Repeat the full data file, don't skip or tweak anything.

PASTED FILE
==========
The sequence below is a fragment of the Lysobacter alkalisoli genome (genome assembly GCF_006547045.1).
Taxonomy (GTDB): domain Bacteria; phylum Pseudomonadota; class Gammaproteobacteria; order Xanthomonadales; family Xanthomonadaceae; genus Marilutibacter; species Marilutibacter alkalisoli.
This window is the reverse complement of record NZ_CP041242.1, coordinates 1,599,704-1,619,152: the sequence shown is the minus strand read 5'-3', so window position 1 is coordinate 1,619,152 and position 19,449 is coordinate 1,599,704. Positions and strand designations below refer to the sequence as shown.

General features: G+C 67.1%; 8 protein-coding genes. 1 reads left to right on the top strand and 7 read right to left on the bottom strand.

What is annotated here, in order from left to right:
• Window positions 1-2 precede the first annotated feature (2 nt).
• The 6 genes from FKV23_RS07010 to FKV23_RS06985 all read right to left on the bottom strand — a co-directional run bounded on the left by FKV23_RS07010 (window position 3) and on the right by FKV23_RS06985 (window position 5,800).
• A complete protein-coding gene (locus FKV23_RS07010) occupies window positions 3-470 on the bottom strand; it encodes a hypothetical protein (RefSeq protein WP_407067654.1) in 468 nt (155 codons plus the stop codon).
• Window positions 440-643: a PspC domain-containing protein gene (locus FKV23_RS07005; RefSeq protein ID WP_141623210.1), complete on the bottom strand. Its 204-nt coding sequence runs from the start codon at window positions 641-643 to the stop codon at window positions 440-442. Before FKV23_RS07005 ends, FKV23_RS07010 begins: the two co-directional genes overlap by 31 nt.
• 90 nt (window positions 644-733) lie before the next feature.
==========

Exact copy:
The sequence below is a fragment of the Lysobacter alkalisoli genome (genome assembly GCF_006547045.1).
Taxonomy (GTDB): domain Bacteria; phylum Pseudomonadota; class Gammaproteobacteria; order Xanthomonadales; family Xanthomonadaceae; genus Marilutibacter; species Marilutibacter alkalisoli.
This window is the reverse complement of record NZ_CP041242.1, coordinates 1,599,704-1,619,152: the sequence shown is the minus strand read 5'-3', so window position 1 is coordinate 1,619,152 and position 19,449 is coordinate 1,599,704. Positions and strand designations below refer to the sequence as shown.

General features: G+C 67.1%; 8 protein-coding genes. 1 reads left to right on the top strand and 7 read right to left on the bottom strand.

What is annotated here, in order from left to right:
• Window positions 1-2 precede the first annotated feature (2 nt).
• The 6 genes from FKV23_RS07010 to FKV23_RS06985 all read right to left on the bottom strand — a co-directional run bounded on the left by FKV23_RS07010 (window position 3) and on the right by FKV23_RS06985 (window position 5,800).
• A complete protein-coding gene (locus FKV23_RS07010) occupies window positions 3-470 on the bottom strand; it encodes a hypothetical protein (RefSeq protein WP_407067654.1) in 468 nt (155 codons plus the stop codon).
• Window positions 440-643: a PspC domain-containing protein gene (locus FKV23_RS07005; RefSeq protein ID WP_141623210.1), complete on the bottom strand. Its 204-nt coding sequence runs from the start codon at window positions 641-643 to the stop codon at window positions 440-442. Before FKV23_RS07005 ends, FKV23_RS07010 begins: the two co-directional genes overlap by 31 nt.
• 90 nt (window positions 644-733) lie before the next feature.